Obsessions with the Sino-Japanese Polarity in Japanese Literature
280pp. November 2005
Obsessions with the Sino-Japanese Polarity in Japanese Literature
Author: Sakaki, Atsuko;
Using close readings of a range of premodern and modern texts, Atsuko Sakaki focuses on the ways in which Japanese writers and readers revised—or in many cases devised—rhetoric to convey "Chineseness" and how this practice contributed to shaping a national Japanese identity.

The volume begins by examining how Japanese travelers in China, and Chinese travelers in Japan, are portrayed in early literary works. An increasing awareness of the diversity of Chinese culture forms a premise for the next chapter, which looks at Japan’s objectification of the Chinese and their works of art from the eighteenth century onward. Chapter 3 examines gender as a factor in the formation and transformation of the Sino-Japanese dyad. Sakaki then continues with an investigation of early modern and modern Japanese representations of intellectuals who were marginalized for their insistence on the value of the classical Chinese canon and literary Chinese. The work concludes with an overview of writing in Chinese by early Meiji writers and the presence of Chinese in the work of modern writer Nakamura Shin’ichiro. A final summary of the book’s major themes makes use of several stories by Tanizaki Jun’ichiro.

"I highly recommend this work. . . . Obsessions makes a very compelling contribution to postmodern ideas of national identity formation through literary canons and raises important quesitons about the construction of cultural identity." —Journal of Asian Studies (68:4; November 2009)

"This book is of fundamental importance for the study of Japanese literature, of Chinese literature in East Asia, and, more generally, for comparative studies of historically related cultures. . . . Ranging across the centuries and pointing toward the future, this is a ground-breaking ‘wa-kan’ book, a thought-provoking treasure trove of texts, insights, ideas. Sasaki plays in all leagues and on all levels with her imaginative interpretations, her impressive command of a breadth of primary sources, and her ability to go back and forth within a matter of sentences between big issues and the microscopic textual analyses that back them up. Sasaki’s book is most welcome and timely: it helps us incorporate China into the study of Japanese literature and Japan into the study of China and East Asia, both tasks that scholars devote increasing attention to. She envisions new frameworks, engages new materials and, most of all, makes one want to run to the library, with map in hand, and read and test more. What more could you expect of an outstanding book about literature?" —China Review International (14:2, fall 2007)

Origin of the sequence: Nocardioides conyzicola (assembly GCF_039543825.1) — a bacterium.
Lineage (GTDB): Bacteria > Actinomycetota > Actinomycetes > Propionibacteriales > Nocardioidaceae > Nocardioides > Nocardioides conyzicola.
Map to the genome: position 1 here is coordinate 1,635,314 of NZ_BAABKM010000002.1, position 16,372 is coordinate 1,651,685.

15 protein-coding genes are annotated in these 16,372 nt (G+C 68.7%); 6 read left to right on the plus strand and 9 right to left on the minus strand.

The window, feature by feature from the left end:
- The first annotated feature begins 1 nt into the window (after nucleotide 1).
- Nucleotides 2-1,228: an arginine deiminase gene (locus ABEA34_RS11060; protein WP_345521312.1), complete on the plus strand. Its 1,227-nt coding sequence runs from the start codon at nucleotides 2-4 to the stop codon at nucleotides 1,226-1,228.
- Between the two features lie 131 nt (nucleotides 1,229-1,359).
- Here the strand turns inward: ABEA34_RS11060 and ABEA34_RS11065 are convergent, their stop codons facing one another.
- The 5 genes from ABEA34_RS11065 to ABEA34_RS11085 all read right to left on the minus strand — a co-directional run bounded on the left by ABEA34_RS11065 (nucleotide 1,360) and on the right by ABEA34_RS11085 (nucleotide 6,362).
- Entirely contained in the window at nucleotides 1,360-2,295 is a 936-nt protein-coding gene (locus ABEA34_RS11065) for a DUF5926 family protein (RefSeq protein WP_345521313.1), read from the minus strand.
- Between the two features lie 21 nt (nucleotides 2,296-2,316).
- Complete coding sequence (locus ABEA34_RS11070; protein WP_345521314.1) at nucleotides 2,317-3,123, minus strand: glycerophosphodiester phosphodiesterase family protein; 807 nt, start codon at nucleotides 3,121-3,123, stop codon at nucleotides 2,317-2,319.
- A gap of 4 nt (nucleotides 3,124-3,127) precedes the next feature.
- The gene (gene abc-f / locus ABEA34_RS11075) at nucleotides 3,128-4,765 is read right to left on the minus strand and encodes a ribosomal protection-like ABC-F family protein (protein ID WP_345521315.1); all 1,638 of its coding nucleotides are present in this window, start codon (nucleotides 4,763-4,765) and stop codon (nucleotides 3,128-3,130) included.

"[A] well-argued and tightly knit analysis of the complex and dynamic Japanese perceptions of China. Sakaki’s command of postmodern thought, sensibly applied and compactly explained where necessary but never triumphantly foregrounded, in tandem with her ingenious close readings, make for a wealth of findings in this intellectually engrossing study, which could serve as a model in self-reflexivity, methodological sophistication, conciseness, and readability for future investigations of, say, Japanese literary negotiations with the ‘West.’" —Monumenta Nipponica (62:3, autumn 2007)

Author: Sakaki, Atsuko;
Atsuko Sakaki is professor in the Department of East Asian Studies and associate member of the Centre for Comparative Literature at the University of Toronto.
Read the introduction (PDF).